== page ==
For 1957, the top-of-the-line Adventurer series gained a convertible model. It also gained taller fins on a new body, as well as a larger engine displacement and higher horsepower rating. The numbers showed 345 cubic inches and a matching horsepower rating for 1957. Through 1959, the Adventurer’s performance peak, the displacement and horsepower ratings would continue to rise until a zenith rating of 350 hp and 383 cid in the last year of the nifty ’50s. That year, the Adventurer retained a dual-carburetor setup and high-lift camshaft, but reached the 350 hp rating with the 383-cid V-8. De Soto copyrighters said the engine provided “‘velvet-gloved’ might and flashing response.”

By 1959, rumors of 30-year-old De Soto marque’s demise were devastating to sales. As the top-of-the-line model, the Adventurer actually did better than its De Soto siblings. Sales of hardtop models were up to 590 in 1959, a sizable increase from 350 in 1958, and 97 convertible models were sold in 1959, up from an incredibly low 82 convertibles in the recession year of 1958.

Adventurers were only painted pearl white or black in 1959. As an original car, the Erbs’ shiny black hardtop still wears flatter black paint with a simulated Scotch-grain pattern on its roof to replicate a leather top.

“The car was built on the morning of March 25, 1959, and first titled in August ’59,” said Erb. “A young man in his 40s bought it. He had it until April or May 1961.”

Since the beginning of the model line, Adventurer unveilings were stalled until months after the debut of the lower-rung Fireflite, Firedome and Firesweep models.
According to Erb, the family’s Adventurer was sold new by Brubaker Motors in Lancaster, Pa., a Chrysler-De Soto dealer still operating and the source for a fair number of top-of-the-line Adventurer sales in 1959.

“The dealership sold six or eight of these [Adventurers],” he said. Erb also noted that a sister convertible built later the same day as his car still exists in Minnesota.
Adventurer convertibles and hardtops are truly sisters. In addition to sharing the same powerplant, all Adventurers feature an anodized gold finish on the grille and on wide, engine-turned side trim running the length of the car. Adventurers also featured exclusive use of stainless trim running around both front and rear wheel openings, joined by a third piece running the length of the 126-inch wheelbase, De Soto’s longest. Brightly finished strips on the deck lid were standard equipment on Adventurer, as were power brakes, whitewall tires, backup lamps, power steering and the TorqueFlite automatic transmission. The Erbs’ car is further fitted with a triad of horns, an automatic headlight beam changer, six-way power seats, signal-seeking radio with twin rear antennae and a rear window defroster.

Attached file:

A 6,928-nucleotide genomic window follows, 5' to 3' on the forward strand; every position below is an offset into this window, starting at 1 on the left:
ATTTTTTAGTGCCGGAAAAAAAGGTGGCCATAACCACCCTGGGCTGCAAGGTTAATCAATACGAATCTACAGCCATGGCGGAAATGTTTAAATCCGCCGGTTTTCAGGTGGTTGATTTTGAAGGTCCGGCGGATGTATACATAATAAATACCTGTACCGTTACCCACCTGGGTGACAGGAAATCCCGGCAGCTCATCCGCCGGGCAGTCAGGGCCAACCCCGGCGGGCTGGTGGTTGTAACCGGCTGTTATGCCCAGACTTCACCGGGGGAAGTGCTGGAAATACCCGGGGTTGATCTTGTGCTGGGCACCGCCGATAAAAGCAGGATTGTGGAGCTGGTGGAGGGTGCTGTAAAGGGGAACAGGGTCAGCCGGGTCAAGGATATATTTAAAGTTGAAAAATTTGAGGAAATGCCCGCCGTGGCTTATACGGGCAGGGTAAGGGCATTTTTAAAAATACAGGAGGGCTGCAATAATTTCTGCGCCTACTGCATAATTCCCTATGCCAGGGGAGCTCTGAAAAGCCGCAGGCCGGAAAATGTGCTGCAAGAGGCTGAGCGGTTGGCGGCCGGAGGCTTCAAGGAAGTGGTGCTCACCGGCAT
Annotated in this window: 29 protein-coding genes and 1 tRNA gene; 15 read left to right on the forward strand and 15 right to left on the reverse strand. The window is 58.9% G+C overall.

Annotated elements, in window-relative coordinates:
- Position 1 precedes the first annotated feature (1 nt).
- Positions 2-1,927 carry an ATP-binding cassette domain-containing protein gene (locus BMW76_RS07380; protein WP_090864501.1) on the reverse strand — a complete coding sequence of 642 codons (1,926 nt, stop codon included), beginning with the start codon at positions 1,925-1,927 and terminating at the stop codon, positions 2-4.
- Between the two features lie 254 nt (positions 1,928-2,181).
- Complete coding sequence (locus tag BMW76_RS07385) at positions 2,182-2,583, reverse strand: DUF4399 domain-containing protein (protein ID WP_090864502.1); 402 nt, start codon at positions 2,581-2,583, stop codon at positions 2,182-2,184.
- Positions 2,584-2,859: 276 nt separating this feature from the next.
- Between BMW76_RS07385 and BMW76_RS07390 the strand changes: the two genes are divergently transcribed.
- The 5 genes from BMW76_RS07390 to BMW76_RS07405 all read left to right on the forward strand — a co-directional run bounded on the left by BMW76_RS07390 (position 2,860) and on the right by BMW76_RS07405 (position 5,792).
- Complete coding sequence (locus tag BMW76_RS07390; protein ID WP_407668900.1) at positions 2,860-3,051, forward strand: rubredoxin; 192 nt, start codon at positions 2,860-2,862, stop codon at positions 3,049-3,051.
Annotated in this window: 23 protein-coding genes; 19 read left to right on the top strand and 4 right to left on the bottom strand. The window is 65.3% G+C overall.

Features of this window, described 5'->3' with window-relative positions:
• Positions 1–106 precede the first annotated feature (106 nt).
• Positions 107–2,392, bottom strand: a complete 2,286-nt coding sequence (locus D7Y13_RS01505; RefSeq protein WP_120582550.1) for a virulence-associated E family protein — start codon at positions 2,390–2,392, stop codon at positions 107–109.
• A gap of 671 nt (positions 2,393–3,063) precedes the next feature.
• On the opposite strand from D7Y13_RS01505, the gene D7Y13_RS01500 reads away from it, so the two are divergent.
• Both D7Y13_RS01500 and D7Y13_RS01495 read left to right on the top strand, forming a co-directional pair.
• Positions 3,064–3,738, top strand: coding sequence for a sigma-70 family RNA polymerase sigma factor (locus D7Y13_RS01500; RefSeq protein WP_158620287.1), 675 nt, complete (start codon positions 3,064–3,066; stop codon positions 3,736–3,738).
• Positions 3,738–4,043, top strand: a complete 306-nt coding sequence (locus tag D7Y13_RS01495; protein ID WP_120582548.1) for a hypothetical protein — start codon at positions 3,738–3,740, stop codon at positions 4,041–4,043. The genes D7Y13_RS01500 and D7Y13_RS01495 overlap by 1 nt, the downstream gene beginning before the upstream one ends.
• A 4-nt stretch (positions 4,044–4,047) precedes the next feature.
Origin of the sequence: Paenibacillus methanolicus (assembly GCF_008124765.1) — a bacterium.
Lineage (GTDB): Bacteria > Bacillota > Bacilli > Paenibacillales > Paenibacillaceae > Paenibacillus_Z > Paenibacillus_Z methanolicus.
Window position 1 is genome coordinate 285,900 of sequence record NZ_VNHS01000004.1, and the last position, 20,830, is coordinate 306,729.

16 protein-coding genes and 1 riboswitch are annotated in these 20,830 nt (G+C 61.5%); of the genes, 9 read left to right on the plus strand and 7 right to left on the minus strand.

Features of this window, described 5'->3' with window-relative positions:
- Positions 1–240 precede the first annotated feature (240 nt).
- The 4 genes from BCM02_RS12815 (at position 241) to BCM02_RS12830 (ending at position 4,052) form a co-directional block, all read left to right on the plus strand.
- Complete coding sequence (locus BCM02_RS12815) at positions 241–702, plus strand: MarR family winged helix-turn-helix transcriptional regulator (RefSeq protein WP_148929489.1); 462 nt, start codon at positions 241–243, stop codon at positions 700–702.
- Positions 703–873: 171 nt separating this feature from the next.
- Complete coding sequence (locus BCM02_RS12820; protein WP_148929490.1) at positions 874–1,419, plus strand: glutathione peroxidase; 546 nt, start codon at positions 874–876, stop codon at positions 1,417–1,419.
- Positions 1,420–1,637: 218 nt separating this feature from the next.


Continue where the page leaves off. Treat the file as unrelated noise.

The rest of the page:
Fay finds fate
When Fay and her father spotted the De Soto in 1961, the two-year-old car was parked on a different lot in the same town.

“Fay bought it from Lancaster Sales, a used car lot,” Galen said.

“That’s the car I wanted,” she said.

It must have been the car Galen wanted, too, because from the beginning, he began stashing parts to keep the next-to-new De Soto looking as though it had just come off Brubaker Motors’ showroom in 1959.

“Whenever a part was available, I bought it,” Erb said. “When it came to ’59 De Sotos, that was my weakness.”

Among the parts Galen purchased decades ago was unique gold-speckled black Adventurer carpet and the black-and-gold fabric insert material for the gold-and-white vinyl seats. He’s kept the car in great shape and never had to use the spare parts, but retains them “just in case.”

Erb says his secret to maintaining the car to its high level for 48 years is largely common sense. “I don’t leave the car out of my sight,” he said. The car also enjoys heated storage, which has helped ward off the effects of Pennsylvania’s climate.

After 23 De Soto club conventions, several trips to the West Coast, adventures to Bonneville to watch Studebakers race and a tour through Glacier National Park, among numerous other destinations, the 110,000-mile, all-original De Soto still looks new and provides its owners with miles of smiles. On its adventures, the De Soto continues to not only please its owners, but those who spot it on its travels.

“It’s been a pleasure owning this thing,” Erb said. “I get thumbs up!”

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The car remains original, down to the black paint.